Day 1 :
Technical University of Cluj-Napoca, Romania
Time : 09:05-09:40
Dorian Gorgan, PhD. Eng. is Full Professor in Computer Science Department at the Technical University of Cluj-Napoca, Romania. He is a PhD Supervisor in Computers and Information Technology. His scientific research concerns with parallel and distributed processing over HPC infrastructures, development of platforms and applications for spatial data processing and visualization, interdisciplinary research in the domains of Earth Sciences and Earth Observations. He has been involved as Scientific Coordinator in national and international research projects such as NEARBY, HORUS, BIGEARTH, PECSA, enviroGRIDS, IASON, SEE-GRID-SCI, GiSHEO, MedioGrid, COMPLEXHPC and KEYSTONE. He has given more than 350 papers and presentations in the domains of computer science and earth observation. His research interest: parallel and distributed processing, high performance computation, platforms and applications for spatial data processing and visualization, visual analytics, interdisciplinary domains of earth sciences and earth observations.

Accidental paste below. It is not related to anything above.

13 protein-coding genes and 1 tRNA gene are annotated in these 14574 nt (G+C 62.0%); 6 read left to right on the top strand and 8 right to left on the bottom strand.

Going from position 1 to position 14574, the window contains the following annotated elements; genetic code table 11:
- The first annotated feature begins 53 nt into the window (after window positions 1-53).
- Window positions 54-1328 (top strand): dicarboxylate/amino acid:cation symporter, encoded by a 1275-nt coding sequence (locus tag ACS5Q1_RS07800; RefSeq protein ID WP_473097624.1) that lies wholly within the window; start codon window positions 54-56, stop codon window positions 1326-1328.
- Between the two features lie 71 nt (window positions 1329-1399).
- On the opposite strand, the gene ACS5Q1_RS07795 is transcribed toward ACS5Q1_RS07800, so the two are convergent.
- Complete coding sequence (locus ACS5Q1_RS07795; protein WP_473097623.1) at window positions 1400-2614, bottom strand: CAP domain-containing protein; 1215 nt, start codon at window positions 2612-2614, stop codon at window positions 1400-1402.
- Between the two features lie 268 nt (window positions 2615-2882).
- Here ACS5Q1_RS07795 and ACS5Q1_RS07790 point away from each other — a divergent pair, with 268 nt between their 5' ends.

The survey of the nearby space and continuous monitoring of the near Earth objects (NEOs) and near Earth asteroids (NEAs) are essential for the future of our planet. More computing power and sophisticated algorithms are needed to cope with the astronomy imaging cameras dedicated for survey telescopes. Medium and larger size telescopes (2-4m) are needed for the detection of fainter NEAs using the classic "blink" algorithm if targets are visible in most individual images, but smaller telescopes could be also used to image faint targets invisible on individual images using the "track and stack" and the new synthetic (or digital) tracking algorithms which need extensive computing resources. We propose to improve these methods and implement them in a new pipeline to reduce astronomical images and detect moving sources in astronomical surveys of the nearby space in almost real time needed to secure new discoveries. The NEARBY Project (Visual Analysis of Multidimensional Astrophysics Data for Moving Objects Detection) aims to develop a software platform and application to process and analyze multidimensional data in order to detect and identify faint moving objects in astronomical images of the same field taken in similar observing conditions (weather, filter, exposure time) within short time intervals. The project is funded by the Romanian Space Agency (ROSA). The NEARBY software also supports the visually analysis and validation of the moving objects, flexible description of the adaptive processing over high performance computation infrastructure.